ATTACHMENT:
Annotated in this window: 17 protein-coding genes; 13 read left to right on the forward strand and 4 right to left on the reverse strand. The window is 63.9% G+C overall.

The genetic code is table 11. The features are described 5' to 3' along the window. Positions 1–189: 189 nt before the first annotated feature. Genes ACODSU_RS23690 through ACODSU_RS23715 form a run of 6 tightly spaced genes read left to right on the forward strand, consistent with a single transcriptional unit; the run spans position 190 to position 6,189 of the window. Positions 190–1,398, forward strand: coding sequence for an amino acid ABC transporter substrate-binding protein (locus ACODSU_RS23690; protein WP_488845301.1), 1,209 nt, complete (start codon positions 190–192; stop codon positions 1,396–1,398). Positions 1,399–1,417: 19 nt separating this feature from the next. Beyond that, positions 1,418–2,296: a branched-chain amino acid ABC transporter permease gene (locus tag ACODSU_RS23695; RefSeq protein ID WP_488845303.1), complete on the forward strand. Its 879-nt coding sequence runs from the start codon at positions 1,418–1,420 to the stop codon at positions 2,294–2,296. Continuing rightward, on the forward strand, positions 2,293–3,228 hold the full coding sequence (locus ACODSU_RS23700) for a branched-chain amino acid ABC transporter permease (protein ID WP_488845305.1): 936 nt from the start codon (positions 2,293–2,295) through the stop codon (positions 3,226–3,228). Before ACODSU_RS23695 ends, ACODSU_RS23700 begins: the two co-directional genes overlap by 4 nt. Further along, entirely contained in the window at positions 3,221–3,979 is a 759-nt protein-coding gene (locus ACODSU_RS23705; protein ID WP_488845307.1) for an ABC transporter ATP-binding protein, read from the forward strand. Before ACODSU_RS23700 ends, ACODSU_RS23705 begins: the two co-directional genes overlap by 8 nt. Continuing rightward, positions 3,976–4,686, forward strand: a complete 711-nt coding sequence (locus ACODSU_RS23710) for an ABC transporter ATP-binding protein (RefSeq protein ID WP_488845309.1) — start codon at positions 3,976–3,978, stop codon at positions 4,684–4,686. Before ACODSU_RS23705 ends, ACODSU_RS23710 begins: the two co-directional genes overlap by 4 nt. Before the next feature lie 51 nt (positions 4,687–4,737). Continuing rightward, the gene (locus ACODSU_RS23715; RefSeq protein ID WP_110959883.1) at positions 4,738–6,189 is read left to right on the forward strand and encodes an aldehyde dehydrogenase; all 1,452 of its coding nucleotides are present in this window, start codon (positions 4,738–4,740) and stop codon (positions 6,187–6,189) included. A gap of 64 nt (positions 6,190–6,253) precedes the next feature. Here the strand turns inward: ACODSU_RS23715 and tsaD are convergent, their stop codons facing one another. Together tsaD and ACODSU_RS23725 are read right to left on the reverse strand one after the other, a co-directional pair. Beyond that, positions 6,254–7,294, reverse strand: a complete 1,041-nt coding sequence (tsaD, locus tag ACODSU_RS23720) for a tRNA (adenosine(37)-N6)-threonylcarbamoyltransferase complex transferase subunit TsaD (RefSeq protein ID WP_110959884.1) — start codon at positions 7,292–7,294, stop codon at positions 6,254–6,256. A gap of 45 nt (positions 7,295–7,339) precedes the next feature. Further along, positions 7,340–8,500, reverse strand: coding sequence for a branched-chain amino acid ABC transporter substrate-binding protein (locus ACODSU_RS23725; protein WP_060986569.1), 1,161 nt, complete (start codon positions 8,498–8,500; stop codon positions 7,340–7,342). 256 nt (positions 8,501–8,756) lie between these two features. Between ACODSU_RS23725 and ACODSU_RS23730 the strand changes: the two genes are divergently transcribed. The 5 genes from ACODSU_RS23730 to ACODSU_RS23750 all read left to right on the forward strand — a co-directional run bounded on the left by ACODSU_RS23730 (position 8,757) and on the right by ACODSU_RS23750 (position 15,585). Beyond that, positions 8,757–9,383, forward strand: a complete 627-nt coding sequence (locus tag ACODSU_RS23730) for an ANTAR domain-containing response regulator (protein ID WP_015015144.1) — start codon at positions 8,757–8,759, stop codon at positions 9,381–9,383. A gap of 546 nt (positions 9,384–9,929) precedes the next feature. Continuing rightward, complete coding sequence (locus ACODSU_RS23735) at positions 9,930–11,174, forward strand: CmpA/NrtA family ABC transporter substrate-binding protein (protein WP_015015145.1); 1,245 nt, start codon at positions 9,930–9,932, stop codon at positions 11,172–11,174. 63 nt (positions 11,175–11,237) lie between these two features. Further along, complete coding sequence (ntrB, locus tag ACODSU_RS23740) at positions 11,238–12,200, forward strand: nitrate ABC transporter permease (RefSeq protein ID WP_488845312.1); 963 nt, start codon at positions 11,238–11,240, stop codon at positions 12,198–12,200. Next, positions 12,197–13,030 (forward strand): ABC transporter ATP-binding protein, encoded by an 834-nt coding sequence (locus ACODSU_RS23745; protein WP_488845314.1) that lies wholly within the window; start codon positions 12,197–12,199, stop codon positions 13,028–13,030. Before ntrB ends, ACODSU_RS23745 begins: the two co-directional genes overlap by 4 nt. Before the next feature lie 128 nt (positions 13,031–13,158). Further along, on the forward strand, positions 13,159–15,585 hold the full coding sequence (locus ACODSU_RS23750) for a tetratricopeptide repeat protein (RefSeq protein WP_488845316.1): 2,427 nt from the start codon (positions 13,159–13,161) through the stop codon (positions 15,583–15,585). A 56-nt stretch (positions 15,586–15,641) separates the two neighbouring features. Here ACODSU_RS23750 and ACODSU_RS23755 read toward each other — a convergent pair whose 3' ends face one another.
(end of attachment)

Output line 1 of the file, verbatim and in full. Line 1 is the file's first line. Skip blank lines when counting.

Annotated in this window: 17 protein-coding genes; 13 read left to right on the forward strand and 4 right to left on the reverse strand. The window is 63.9% G+C overall.